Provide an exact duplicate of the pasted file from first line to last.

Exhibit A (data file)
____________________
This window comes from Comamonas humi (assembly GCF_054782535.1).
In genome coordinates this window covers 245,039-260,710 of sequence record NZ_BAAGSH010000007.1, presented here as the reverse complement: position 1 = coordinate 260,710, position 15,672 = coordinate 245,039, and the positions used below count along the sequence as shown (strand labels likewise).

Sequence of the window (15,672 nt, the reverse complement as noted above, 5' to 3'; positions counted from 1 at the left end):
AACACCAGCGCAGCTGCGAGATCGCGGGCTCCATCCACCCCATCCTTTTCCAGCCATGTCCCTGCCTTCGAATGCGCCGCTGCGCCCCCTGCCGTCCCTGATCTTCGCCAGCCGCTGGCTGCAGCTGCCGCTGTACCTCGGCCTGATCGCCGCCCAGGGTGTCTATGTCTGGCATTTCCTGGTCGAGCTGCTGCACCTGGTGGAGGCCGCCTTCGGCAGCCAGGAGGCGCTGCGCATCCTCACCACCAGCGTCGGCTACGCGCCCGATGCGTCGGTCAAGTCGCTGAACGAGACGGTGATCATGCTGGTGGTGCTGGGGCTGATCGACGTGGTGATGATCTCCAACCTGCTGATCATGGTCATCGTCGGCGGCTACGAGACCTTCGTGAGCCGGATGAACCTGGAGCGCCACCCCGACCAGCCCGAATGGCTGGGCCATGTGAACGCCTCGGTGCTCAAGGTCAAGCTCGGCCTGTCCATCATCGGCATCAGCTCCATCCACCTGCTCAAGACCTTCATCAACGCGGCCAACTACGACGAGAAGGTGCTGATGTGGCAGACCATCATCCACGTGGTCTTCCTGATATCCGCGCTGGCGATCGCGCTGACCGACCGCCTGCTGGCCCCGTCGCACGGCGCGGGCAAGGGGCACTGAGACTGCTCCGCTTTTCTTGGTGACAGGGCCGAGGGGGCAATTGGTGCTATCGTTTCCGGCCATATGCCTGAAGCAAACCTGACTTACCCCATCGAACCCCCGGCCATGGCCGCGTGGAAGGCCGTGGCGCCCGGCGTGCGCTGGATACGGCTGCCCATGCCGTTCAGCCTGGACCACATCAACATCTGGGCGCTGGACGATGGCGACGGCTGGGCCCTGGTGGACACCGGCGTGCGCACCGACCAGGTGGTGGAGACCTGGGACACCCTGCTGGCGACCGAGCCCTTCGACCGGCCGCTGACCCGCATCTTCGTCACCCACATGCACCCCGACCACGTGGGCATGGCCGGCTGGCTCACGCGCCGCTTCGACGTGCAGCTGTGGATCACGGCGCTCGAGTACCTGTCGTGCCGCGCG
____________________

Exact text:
This window comes from Comamonas humi (assembly GCF_054782535.1).
In genome coordinates this window covers 245,039-260,710 of sequence record NZ_BAAGSH010000007.1, presented here as the reverse complement: position 1 = coordinate 260,710, position 15,672 = coordinate 245,039, and the positions used below count along the sequence as shown (strand labels likewise).

Sequence of the window (15,672 nt, the reverse complement as noted above, 5' to 3'; positions counted from 1 at the left end):
AACACCAGCGCAGCTGCGAGATCGCGGGCTCCATCCACCCCATCCTTTTCCAGCCATGTCCCTGCCTTCGAATGCGCCGCTGCGCCCCCTGCCGTCCCTGATCTTCGCCAGCCGCTGGCTGCAGCTGCCGCTGTACCTCGGCCTGATCGCCGCCCAGGGTGTCTATGTCTGGCATTTCCTGGTCGAGCTGCTGCACCTGGTGGAGGCCGCCTTCGGCAGCCAGGAGGCGCTGCGCATCCTCACCACCAGCGTCGGCTACGCGCCCGATGCGTCGGTCAAGTCGCTGAACGAGACGGTGATCATGCTGGTGGTGCTGGGGCTGATCGACGTGGTGATGATCTCCAACCTGCTGATCATGGTCATCGTCGGCGGCTACGAGACCTTCGTGAGCCGGATGAACCTGGAGCGCCACCCCGACCAGCCCGAATGGCTGGGCCATGTGAACGCCTCGGTGCTCAAGGTCAAGCTCGGCCTGTCCATCATCGGCATCAGCTCCATCCACCTGCTCAAGACCTTCATCAACGCGGCCAACTACGACGAGAAGGTGCTGATGTGGCAGACCATCATCCACGTGGTCTTCCTGATATCCGCGCTGGCGATCGCGCTGACCGACCGCCTGCTGGCCCCGTCGCACGGCGCGGGCAAGGGGCACTGAGACTGCTCCGCTTTTCTTGGTGACAGGGCCGAGGGGGCAATTGGTGCTATCGTTTCCGGCCATATGCCTGAAGCAAACCTGACTTACCCCATCGAACCCCCGGCCATGGCCGCGTGGAAGGCCGTGGCGCCCGGCGTGCGCTGGATACGGCTGCCCATGCCGTTCAGCCTGGACCACATCAACATCTGGGCGCTGGACGATGGCGACGGCTGGGCCCTGGTGGACACCGGCGTGCGCACCGACCAGGTGGTGGAGACCTGGGACACCCTGCTGGCGACCGAGCCCTTCGACCGGCCGCTGACCCGCATCTTCGTCACCCACATGCACCCCGACCACGTGGGCATGGCCGGCTGGCTCACGCGCCGCTTCGACGTGCAGCTGTGGATCACGGCGCTCGAGTACCTGTCGTGCCGCGCG